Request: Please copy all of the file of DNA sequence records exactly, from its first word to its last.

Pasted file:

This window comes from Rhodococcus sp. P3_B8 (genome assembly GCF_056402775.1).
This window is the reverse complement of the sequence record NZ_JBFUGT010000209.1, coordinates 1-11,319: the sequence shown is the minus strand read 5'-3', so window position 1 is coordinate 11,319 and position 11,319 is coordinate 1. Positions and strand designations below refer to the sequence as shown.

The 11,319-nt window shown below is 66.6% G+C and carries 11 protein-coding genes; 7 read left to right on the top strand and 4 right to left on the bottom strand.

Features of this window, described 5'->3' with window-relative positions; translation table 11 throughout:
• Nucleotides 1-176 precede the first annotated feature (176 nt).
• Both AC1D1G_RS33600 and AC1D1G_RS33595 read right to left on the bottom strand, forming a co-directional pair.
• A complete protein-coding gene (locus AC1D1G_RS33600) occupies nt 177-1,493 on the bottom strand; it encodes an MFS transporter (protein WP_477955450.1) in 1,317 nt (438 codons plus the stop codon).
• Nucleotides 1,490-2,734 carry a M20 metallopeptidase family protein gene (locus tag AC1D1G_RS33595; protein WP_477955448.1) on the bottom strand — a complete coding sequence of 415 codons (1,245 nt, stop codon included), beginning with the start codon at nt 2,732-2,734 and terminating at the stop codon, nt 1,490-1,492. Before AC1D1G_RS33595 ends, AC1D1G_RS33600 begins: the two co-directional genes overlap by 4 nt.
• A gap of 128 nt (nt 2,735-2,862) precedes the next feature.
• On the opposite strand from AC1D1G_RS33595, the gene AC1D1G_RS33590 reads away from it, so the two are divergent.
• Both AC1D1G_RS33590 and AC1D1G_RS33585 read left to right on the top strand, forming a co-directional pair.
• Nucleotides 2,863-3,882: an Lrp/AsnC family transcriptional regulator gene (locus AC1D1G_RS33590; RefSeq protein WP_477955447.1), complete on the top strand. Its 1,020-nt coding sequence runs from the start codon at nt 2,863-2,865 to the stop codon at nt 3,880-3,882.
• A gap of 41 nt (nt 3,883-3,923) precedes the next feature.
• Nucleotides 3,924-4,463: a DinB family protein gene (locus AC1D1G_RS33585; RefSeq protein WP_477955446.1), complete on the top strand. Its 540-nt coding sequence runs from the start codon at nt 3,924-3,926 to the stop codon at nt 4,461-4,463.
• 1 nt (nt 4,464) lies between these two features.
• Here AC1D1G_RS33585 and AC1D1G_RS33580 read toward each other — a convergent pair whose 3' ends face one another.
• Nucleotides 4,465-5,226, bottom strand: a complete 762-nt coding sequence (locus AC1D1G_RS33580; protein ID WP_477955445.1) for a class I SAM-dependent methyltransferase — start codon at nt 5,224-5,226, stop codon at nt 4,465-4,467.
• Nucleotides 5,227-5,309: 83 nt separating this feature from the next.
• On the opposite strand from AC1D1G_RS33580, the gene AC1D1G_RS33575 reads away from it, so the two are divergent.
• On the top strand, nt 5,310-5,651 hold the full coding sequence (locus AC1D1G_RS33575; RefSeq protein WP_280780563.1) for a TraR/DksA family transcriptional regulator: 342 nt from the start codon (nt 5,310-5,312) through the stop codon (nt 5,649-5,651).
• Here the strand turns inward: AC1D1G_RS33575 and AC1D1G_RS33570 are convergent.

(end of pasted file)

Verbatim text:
This window comes from Rhodococcus sp. P3_B8 (genome assembly GCF_056402775.1).
This window is the reverse complement of the sequence record NZ_JBFUGT010000209.1, coordinates 1-11,319: the sequence shown is the minus strand read 5'-3', so window position 1 is coordinate 11,319 and position 11,319 is coordinate 1. Positions and strand designations below refer to the sequence as shown.

The 11,319-nt window shown below is 66.6% G+C and carries 11 protein-coding genes; 7 read left to right on the top strand and 4 right to left on the bottom strand.

Features of this window, described 5'->3' with window-relative positions; translation table 11 throughout:
• Nucleotides 1-176 precede the first annotated feature (176 nt).
• Both AC1D1G_RS33600 and AC1D1G_RS33595 read right to left on the bottom strand, forming a co-directional pair.
• A complete protein-coding gene (locus AC1D1G_RS33600) occupies nt 177-1,493 on the bottom strand; it encodes an MFS transporter (protein WP_477955450.1) in 1,317 nt (438 codons plus the stop codon).
• Nucleotides 1,490-2,734 carry a M20 metallopeptidase family protein gene (locus tag AC1D1G_RS33595; protein WP_477955448.1) on the bottom strand — a complete coding sequence of 415 codons (1,245 nt, stop codon included), beginning with the start codon at nt 2,732-2,734 and terminating at the stop codon, nt 1,490-1,492. Before AC1D1G_RS33595 ends, AC1D1G_RS33600 begins: the two co-directional genes overlap by 4 nt.
• A gap of 128 nt (nt 2,735-2,862) precedes the next feature.
• On the opposite strand from AC1D1G_RS33595, the gene AC1D1G_RS33590 reads away from it, so the two are divergent.
• Both AC1D1G_RS33590 and AC1D1G_RS33585 read left to right on the top strand, forming a co-directional pair.
• Nucleotides 2,863-3,882: an Lrp/AsnC family transcriptional regulator gene (locus AC1D1G_RS33590; RefSeq protein WP_477955447.1), complete on the top strand. Its 1,020-nt coding sequence runs from the start codon at nt 2,863-2,865 to the stop codon at nt 3,880-3,882.
• A gap of 41 nt (nt 3,883-3,923) precedes the next feature.
• Nucleotides 3,924-4,463: a DinB family protein gene (locus AC1D1G_RS33585; RefSeq protein WP_477955446.1), complete on the top strand. Its 540-nt coding sequence runs from the start codon at nt 3,924-3,926 to the stop codon at nt 4,461-4,463.
• 1 nt (nt 4,464) lies between these two features.
• Here AC1D1G_RS33585 and AC1D1G_RS33580 read toward each other — a convergent pair whose 3' ends face one another.
• Nucleotides 4,465-5,226, bottom strand: a complete 762-nt coding sequence (locus AC1D1G_RS33580; protein ID WP_477955445.1) for a class I SAM-dependent methyltransferase — start codon at nt 5,224-5,226, stop codon at nt 4,465-4,467.
• Nucleotides 5,227-5,309: 83 nt separating this feature from the next.
• On the opposite strand from AC1D1G_RS33580, the gene AC1D1G_RS33575 reads away from it, so the two are divergent.
• On the top strand, nt 5,310-5,651 hold the full coding sequence (locus AC1D1G_RS33575; RefSeq protein WP_280780563.1) for a TraR/DksA family transcriptional regulator: 342 nt from the start codon (nt 5,310-5,312) through the stop codon (nt 5,649-5,651).
• Here the strand turns inward: AC1D1G_RS33575 and AC1D1G_RS33570 are convergent.